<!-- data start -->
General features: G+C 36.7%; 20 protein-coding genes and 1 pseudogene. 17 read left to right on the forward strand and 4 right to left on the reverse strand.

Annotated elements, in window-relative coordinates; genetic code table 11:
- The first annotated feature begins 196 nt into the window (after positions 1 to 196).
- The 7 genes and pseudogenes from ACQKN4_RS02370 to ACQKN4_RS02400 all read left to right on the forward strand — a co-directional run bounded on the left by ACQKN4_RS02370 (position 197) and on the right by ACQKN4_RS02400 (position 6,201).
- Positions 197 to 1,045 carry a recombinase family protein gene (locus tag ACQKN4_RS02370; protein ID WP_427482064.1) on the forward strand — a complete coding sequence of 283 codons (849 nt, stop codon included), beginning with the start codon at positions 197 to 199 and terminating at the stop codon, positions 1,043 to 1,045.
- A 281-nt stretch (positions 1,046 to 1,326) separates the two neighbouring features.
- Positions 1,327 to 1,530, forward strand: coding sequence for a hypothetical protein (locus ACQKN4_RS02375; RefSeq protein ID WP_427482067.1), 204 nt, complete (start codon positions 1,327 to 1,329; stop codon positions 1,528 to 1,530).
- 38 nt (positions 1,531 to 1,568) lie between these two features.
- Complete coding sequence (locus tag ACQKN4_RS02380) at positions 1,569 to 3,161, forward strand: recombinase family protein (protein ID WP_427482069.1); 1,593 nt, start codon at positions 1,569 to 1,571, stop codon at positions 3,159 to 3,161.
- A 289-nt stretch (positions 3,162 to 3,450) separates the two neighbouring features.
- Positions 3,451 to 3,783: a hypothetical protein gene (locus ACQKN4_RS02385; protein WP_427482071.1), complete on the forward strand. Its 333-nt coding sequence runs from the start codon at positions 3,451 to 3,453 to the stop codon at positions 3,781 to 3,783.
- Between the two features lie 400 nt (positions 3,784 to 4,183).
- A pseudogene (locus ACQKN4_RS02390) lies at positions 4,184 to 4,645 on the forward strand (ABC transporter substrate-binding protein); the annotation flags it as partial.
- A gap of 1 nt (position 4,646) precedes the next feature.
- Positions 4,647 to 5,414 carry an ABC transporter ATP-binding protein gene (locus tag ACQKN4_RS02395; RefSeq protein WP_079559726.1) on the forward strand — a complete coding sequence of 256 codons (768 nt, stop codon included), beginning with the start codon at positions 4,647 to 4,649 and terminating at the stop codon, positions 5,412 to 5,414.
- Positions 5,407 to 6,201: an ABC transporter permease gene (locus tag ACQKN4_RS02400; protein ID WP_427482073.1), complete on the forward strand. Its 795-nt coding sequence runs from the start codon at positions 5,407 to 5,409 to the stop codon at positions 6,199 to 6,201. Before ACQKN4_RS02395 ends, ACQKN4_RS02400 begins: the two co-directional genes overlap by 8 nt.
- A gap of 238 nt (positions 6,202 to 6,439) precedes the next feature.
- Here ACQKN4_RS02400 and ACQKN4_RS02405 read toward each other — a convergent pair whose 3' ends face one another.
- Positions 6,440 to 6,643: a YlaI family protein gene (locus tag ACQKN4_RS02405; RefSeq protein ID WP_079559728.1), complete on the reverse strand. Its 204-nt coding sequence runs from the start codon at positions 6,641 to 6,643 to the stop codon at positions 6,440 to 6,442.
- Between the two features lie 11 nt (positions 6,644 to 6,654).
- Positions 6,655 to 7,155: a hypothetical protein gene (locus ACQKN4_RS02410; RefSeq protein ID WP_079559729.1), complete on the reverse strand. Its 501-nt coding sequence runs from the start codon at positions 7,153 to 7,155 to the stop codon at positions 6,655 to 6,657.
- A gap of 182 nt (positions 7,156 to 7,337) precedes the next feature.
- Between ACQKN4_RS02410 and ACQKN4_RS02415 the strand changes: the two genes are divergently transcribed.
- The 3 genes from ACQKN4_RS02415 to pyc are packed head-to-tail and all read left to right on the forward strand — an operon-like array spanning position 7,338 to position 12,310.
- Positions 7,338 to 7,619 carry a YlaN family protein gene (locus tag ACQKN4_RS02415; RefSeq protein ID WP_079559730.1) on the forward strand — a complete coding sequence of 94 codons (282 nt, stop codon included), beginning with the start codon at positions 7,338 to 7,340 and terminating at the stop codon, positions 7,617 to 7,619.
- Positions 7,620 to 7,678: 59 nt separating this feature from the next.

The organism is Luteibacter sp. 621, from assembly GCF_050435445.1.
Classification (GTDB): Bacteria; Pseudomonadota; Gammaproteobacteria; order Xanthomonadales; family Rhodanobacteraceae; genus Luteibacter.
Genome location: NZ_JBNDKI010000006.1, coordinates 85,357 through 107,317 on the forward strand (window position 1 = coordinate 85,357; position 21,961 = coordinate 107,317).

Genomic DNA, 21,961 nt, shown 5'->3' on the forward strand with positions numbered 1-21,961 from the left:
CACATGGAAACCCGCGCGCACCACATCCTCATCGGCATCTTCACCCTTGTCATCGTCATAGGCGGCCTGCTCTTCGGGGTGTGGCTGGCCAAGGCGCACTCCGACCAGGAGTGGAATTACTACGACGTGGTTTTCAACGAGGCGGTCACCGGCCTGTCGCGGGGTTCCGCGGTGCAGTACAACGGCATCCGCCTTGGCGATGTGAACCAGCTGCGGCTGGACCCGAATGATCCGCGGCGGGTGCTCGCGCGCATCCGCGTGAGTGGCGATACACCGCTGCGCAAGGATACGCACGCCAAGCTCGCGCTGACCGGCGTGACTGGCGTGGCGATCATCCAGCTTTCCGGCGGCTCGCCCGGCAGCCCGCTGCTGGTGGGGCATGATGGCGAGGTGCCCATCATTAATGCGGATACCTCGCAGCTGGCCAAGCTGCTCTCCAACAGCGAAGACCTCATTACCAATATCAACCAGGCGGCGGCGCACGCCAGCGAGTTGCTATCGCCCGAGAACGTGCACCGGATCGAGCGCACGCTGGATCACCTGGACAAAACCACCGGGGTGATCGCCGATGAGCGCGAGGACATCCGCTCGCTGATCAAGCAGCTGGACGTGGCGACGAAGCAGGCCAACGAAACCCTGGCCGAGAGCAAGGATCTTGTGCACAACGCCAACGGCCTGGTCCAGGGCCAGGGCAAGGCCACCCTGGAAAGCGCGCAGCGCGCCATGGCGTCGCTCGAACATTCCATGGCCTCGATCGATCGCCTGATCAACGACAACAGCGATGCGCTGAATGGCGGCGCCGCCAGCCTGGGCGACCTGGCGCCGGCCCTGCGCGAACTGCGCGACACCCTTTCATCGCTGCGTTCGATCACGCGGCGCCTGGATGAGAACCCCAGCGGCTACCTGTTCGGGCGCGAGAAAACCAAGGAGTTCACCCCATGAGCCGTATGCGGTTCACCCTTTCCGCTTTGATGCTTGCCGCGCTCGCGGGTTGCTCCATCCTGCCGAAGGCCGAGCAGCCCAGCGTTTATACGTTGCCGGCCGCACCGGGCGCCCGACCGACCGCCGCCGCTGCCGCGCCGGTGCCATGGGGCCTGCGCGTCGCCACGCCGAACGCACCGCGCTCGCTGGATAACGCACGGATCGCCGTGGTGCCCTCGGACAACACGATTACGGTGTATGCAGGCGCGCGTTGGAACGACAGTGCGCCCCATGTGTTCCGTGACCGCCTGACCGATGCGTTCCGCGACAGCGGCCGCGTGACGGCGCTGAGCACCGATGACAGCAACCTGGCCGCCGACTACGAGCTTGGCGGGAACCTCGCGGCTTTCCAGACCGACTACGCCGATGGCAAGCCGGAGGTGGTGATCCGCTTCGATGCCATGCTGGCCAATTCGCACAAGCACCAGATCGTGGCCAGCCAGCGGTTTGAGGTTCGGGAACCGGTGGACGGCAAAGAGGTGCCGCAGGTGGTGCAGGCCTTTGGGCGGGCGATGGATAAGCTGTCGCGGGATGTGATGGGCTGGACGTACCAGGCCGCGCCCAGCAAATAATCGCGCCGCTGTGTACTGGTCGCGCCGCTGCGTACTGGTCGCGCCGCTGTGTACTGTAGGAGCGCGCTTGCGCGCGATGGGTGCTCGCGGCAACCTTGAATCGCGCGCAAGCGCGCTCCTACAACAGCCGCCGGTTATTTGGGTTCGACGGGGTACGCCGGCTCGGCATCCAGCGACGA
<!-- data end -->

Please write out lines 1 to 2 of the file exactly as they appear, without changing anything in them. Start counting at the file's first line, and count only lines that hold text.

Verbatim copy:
General features: G+C 36.7%; 20 protein-coding genes and 1 pseudogene. 17 read left to right on the forward strand and 4 right to left on the reverse strand.

Annotated elements, in window-relative coordinates; genetic code table 11: